Proper plate position was confirmed using fluoroscopy, and the osteotomy cut was then completed using the sagittal saw (Fig. 2). The proximal forearm soft tissue was then stripped, and the specimen was embedded in urethane (Smooth On) with the assistance of a custom alignment fixture. The distal hand was secured to a 25.4-mm-diameter wooden dowel using 3 common drywall screws through the first, second, and fifth proximal phalanges in order to simulate a hand gripping a crutch handle. Infrared-emitting diode markers were implanted into the radius distal and proximal to the osteotomy site in order to measure “fracture” displacement by tracking their movement using the Optotrak Certus system (Northern Digital Inc). The specimens were then mounted on a biaxial servohydraulic load frame (Instron Corp) using a constrained fixture that allowed motion only in an axial plane. The dowel was positioned in a vise, without the hand touching the baseplate, in order to most accurately simulate crutch weight bearing (Fig. 3).
The specimens were then axially loaded to failure at a rate of 1 mm/second, and the peak axial force at 2 and 5 mm of osteotomy displacement was recorded. Displacement was characterized by the cut osteotomy edges becoming more approximated to one another. Ultimate failure was defined as >5 mm of displacement at the osteotomy site or plate breakage/screw pull out. The method of specimen failure was also observed and recorded based on plate bending, plate breakage, or screw pull out. We defined forces ≥22% weight bearing as being required for walker ambulation and ≥50% weight bearing being required for full crutch weight bearing.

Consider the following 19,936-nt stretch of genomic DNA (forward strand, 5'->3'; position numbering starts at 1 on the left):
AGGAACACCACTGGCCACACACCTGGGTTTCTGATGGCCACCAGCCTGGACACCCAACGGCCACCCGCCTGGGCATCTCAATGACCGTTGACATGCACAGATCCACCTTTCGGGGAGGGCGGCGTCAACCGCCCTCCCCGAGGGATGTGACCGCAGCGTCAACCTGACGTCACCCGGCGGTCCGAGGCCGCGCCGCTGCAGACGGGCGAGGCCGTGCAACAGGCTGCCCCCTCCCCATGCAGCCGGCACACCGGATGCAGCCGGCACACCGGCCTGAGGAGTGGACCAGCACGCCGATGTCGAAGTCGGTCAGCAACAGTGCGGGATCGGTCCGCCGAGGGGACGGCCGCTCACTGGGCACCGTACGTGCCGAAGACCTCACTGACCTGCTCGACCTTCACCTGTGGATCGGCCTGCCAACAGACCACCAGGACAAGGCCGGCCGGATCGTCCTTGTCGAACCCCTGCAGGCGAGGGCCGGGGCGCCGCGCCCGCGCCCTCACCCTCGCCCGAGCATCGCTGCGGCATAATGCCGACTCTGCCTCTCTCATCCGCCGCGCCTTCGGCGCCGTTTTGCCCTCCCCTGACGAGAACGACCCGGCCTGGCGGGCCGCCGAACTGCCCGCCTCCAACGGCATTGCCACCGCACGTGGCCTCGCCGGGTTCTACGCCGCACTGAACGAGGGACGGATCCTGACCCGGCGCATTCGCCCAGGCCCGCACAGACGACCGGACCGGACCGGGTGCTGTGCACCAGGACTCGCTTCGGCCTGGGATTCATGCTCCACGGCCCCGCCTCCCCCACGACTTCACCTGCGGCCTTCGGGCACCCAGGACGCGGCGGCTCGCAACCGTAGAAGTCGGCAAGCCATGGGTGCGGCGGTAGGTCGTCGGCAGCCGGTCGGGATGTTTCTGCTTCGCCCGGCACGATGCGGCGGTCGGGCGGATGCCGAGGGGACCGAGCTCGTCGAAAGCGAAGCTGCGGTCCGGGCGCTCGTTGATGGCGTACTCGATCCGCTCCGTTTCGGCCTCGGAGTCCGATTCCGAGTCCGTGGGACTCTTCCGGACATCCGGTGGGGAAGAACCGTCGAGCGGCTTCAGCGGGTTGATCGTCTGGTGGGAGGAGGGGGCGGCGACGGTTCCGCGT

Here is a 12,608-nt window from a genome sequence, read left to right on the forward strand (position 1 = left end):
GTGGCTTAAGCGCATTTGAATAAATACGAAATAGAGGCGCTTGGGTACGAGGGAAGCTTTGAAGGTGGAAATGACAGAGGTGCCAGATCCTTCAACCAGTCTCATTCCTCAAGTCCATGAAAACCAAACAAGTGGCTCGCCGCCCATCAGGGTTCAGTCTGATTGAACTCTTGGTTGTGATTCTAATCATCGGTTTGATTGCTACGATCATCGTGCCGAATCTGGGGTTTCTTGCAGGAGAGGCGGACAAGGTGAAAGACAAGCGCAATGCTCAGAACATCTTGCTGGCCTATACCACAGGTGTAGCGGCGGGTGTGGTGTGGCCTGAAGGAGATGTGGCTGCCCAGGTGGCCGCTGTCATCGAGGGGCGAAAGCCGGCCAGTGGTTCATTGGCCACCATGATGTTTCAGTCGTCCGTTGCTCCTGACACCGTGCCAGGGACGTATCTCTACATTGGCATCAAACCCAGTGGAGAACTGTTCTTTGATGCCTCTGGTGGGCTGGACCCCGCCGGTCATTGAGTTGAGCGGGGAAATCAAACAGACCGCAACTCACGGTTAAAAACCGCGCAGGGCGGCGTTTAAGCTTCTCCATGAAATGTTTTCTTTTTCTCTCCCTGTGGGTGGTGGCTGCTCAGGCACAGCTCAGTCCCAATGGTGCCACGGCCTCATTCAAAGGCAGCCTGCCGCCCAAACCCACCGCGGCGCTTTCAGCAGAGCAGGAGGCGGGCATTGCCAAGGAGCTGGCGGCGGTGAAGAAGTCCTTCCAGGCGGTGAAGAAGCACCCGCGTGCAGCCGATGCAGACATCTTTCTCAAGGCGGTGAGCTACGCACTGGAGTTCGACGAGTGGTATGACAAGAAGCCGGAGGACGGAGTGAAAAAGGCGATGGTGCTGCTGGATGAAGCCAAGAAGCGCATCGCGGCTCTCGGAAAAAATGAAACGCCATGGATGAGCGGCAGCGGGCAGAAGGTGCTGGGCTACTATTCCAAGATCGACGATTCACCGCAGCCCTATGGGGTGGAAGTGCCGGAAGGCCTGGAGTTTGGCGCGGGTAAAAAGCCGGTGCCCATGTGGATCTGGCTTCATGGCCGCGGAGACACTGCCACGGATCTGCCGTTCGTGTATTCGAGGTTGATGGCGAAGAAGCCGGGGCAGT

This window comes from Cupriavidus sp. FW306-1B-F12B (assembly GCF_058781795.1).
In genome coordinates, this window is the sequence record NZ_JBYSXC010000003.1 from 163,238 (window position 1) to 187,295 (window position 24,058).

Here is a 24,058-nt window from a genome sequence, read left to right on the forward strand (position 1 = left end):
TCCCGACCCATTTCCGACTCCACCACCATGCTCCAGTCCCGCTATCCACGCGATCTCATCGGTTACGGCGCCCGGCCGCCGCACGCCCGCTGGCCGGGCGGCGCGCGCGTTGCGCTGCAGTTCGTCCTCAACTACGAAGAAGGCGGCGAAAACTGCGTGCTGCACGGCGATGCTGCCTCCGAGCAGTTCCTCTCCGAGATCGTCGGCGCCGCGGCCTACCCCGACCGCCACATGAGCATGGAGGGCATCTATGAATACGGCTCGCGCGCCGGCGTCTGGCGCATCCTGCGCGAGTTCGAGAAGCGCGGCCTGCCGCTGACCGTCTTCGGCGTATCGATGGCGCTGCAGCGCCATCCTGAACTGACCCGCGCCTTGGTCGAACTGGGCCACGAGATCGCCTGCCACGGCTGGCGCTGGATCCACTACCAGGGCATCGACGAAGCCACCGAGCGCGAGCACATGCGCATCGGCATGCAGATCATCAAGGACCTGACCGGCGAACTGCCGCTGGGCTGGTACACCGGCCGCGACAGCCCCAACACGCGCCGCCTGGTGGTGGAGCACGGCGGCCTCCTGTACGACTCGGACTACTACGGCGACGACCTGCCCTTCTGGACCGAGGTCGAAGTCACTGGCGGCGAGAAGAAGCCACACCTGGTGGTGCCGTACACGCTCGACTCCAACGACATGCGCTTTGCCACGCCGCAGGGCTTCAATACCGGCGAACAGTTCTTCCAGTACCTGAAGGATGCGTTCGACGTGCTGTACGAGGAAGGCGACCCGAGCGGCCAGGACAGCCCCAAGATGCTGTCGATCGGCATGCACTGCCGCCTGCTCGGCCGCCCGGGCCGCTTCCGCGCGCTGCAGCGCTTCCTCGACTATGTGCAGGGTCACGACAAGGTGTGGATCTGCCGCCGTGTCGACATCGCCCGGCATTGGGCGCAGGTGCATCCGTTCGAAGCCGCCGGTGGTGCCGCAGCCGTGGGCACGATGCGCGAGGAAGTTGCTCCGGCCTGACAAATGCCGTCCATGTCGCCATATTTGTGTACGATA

The body weight percentages were calculated based on each cadaver specimen’s recorded postmortem weight (mean 69.1 ± 14.9 kg). Generalized estimating equations were used to compare the load to failure for a 2 mm gap and 5 mm gap to the loads on the wrist required for walker and/or crutch walking (i.e. 22% and 50% of body weight, respectively). The maximum likelihood estimators of the model were adjusted for any model misspecification using classic sandwich estimation. Pairwise comparisons between the actual load to failure for each specimen and loads for 22% and 50% of the body weight were performed using orthogonal contrasts. The Holm test was used to calculate adjusted P values and confidence intervals. Statistical significance was established at P < .05, and all interval estimates were calculated for 95% confidence.
Power and sample size calculation
The sample size was estimated with an intent to detect a 1.5-SD difference between the recorded loads to failure and the 50% and 22% weight-bearing load-to-failure values while accommodating the Bonferroni adjusted per comparison (P < .025) necessary to maintain an overall α of 0.05 across the 2 hypotheses for each gap definition that we intended to test. The Bonferroni adjustment was chosen for the purpose of sample size estimation because it is highly conservative. The Holm test, which was used in all analyses, is based on the empirical P value attained at the time of data analysis, which was unavailable a priori. Given these parameters, we estimated that a sample size of 7 specimens would have a power of approximately 85.2%.